They say to be the change you want to see. For Zoe Lister-Jones (who stars on CBS’ Life in Pieces), that meant writing, directing, producing, and starring in the kind of entertainment she wants to watch more of on the big screen. And—for the first time ever on a feature-length film—hiring an all-female crew to make that happen.
The project is Band Aid, a independent dramedy in select theaters now starring The Mindy Project’s Adam Pally (as well as Fred Armisen, Hannah Simone, Brooklyn Decker, Retta, and others) about a couple who attempts to save their marriage by starting a band and using marital arguments as material for songs.
Lister-Jones debuted the film at this year’s Sundance Film Festival, and it immediately drew rave views for its script and performances. But we’re equally as impressed with the lengths Lister-Jones went to in order to ensure that this film would truly change the conversation off camera.
So what inspired the filmmaker to make a movie where the entire crew (aside from the three male actors) was female? In her own words, Lister-Jones reveals the reasons behind that groundbreaking decision. Read on.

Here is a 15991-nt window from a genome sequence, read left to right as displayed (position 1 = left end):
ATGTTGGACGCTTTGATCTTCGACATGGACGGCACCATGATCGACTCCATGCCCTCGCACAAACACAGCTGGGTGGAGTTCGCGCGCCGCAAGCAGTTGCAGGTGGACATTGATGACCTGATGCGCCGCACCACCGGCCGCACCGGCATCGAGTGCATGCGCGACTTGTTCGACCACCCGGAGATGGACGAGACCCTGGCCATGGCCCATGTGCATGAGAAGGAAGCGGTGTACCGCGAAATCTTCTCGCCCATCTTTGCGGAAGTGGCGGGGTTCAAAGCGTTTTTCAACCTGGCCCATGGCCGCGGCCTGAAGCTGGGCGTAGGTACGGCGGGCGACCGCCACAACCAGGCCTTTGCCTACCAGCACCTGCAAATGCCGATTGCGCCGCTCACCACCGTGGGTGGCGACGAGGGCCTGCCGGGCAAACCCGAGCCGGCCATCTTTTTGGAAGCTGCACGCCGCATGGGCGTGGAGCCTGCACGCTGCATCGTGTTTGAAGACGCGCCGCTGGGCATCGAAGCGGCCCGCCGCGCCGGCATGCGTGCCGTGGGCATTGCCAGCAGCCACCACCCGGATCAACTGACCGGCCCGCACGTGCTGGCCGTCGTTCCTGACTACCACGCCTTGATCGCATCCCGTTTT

Making Band Aid was not an indictment of men in the workplace. I’ve had many amazing relationships with men I’ve worked with and continue to have them, one of whom is my husband. But what I had witnessed on a grander scale was that a double standard occurs with female directors in terms of how far they can spread their wings. There’s this misconception that women are more limited. I think in any woman’s rise to the top, the questions asked are very different than those that would be asked of her male counterparts. Part of what I wanted to experiment with on Band Aid was seeing what it would feel like if none of those questions were part of the equation.
There are many jobs in filmmaking where there are so few women represented. For me, it was about creating those opportunities even if it meant hiring a woman who had a little less experience than her male counterpart. Otherwise, I think we would have fallen victim to the same pitfalls that I think every production continues to fall victim to, which is why the numbers don’t shift. In fact, the numbers have gotten worse in recent years.